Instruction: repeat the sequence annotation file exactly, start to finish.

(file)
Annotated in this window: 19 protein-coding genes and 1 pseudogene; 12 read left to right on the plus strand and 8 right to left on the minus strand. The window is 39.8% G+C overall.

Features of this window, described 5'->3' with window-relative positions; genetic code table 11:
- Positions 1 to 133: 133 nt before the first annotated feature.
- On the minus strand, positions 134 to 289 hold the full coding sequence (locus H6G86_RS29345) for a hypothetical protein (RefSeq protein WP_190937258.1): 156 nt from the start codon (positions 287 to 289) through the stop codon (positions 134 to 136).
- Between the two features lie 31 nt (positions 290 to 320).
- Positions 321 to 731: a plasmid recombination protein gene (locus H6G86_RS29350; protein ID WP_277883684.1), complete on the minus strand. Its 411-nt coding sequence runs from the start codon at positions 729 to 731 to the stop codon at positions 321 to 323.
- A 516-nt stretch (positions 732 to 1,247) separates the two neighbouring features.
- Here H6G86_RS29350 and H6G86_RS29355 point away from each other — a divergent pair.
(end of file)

Annotated in this window: 19 protein-coding genes and 1 pseudogene; 12 read left to right on the plus strand and 8 right to left on the minus strand. The window is 39.8% G+C overall.

Features of this window, described 5'->3' with window-relative positions; genetic code table 11:
- Positions 1 to 133: 133 nt before the first annotated feature.
- On the minus strand, positions 134 to 289 hold the full coding sequence (locus H6G86_RS29345) for a hypothetical protein (RefSeq protein WP_190937258.1): 156 nt from the start codon (positions 287 to 289) through the stop codon (positions 134 to 136).
- Between the two features lie 31 nt (positions 290 to 320).
- Positions 321 to 731: a plasmid recombination protein gene (locus H6G86_RS29350; protein ID WP_277883684.1), complete on the minus strand. Its 411-nt coding sequence runs from the start codon at positions 729 to 731 to the stop codon at positions 321 to 323.
- A 516-nt stretch (positions 732 to 1,247) separates the two neighbouring features.
- Here H6G86_RS29350 and H6G86_RS29355 point away from each other — a divergent pair.